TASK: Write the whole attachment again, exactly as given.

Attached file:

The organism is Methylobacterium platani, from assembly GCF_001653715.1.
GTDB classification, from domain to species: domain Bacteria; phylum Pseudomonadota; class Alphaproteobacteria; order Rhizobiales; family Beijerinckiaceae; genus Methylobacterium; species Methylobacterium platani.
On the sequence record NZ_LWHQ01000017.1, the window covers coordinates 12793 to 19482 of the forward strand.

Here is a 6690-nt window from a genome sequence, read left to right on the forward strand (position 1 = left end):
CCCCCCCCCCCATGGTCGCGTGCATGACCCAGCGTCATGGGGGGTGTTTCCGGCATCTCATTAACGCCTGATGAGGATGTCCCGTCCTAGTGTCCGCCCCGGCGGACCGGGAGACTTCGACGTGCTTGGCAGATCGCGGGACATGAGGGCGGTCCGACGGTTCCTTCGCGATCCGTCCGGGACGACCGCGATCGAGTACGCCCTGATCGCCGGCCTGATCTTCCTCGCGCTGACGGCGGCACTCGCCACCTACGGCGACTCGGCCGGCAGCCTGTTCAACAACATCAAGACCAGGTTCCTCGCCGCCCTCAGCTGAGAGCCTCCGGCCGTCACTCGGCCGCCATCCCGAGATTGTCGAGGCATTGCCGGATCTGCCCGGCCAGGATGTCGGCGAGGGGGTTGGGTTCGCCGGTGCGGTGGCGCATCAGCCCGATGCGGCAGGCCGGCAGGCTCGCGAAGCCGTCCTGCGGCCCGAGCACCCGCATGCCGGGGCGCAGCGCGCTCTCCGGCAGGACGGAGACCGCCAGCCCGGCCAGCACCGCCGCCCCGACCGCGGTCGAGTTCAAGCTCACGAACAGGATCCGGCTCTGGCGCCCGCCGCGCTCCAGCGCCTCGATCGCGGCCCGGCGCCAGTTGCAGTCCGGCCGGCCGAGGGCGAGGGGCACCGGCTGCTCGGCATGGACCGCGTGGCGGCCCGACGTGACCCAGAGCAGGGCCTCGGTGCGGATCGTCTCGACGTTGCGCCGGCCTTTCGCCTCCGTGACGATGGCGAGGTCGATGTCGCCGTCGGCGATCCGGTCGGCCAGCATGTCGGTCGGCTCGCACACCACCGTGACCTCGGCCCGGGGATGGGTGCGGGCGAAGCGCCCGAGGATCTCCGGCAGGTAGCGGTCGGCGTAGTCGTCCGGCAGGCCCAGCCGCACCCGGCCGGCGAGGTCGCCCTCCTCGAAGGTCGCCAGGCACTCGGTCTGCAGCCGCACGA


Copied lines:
The organism is Methylobacterium platani, from assembly GCF_001653715.1.
GTDB classification, from domain to species: domain Bacteria; phylum Pseudomonadota; class Alphaproteobacteria; order Rhizobiales; family Beijerinckiaceae; genus Methylobacterium; species Methylobacterium platani.
On the sequence record NZ_LWHQ01000017.1, the window covers coordinates 12793 to 19482 of the forward strand.

Here is a 6690-nt window from a genome sequence, read left to right on the forward strand (position 1 = left end):
CCCCCCCCCCCATGGTCGCGTGCATGACCCAGCGTCATGGGGGGTGTTTCCGGCATCTCATTAACGCCTGATGAGGATGTCCCGTCCTAGTGTCCGCCCCGGCGGACCGGGAGACTTCGACGTGCTTGGCAGATCGCGGGACATGAGGGCGGTCCGACGGTTCCTTCGCGATCCGTCCGGGACGACCGCGATCGAGTACGCCCTGATCGCCGGCCTGATCTTCCTCGCGCTGACGGCGGCACTCGCCACCTACGGCGACTCGGCCGGCAGCCTGTTCAACAACATCAAGACCAGGTTCCTCGCCGCCCTCAGCTGAGAGCCTCCGGCCGTCACTCGGCCGCCATCCCGAGATTGTCGAGGCATTGCCGGATCTGCCCGGCCAGGATGTCGGCGAGGGGGTTGGGTTCGCCGGTGCGGTGGCGCATCAGCCCGATGCGGCAGGCCGGCAGGCTCGCGAAGCCGTCCTGCGGCCCGAGCACCCGCATGCCGGGGCGCAGCGCGCTCTCCGGCAGGACGGAGACCGCCAGCCCGGCCAGCACCGCCGCCCCGACCGCGGTCGAGTTCAAGCTCACGAACAGGATCCGGCTCTGGCGCCCGCCGCGCTCCAGCGCCTCGATCGCGGCCCGGCGCCAGTTGCAGTCCGGCCGGCCGAGGGCGAGGGGCACCGGCTGCTCGGCATGGACCGCGTGGCGGCCCGACGTGACCCAGAGCAGGGCCTCGGTGCGGATCGTCTCGACGTTGCGCCGGCCTTTCGCCTCCGTGACGATGGCGAGGTCGATGTCGCCGTCGGCGATCCGGTCGGCCAGCATGTCGGTCGGCTCGCACACCACCGTGACCTCGGCCCGGGGATGGGTGCGGGCGAAGCGCCCGAGGATCTCCGGCAGGTAGCGGTCGGCGTAGTCGTCCGGCAGGCCCAGCCGCACCCGGCCGGCGAGGTCGCCCTCCTCGAAGGTCGCCAGGCACTCGGTCTGCAGCCGCACGA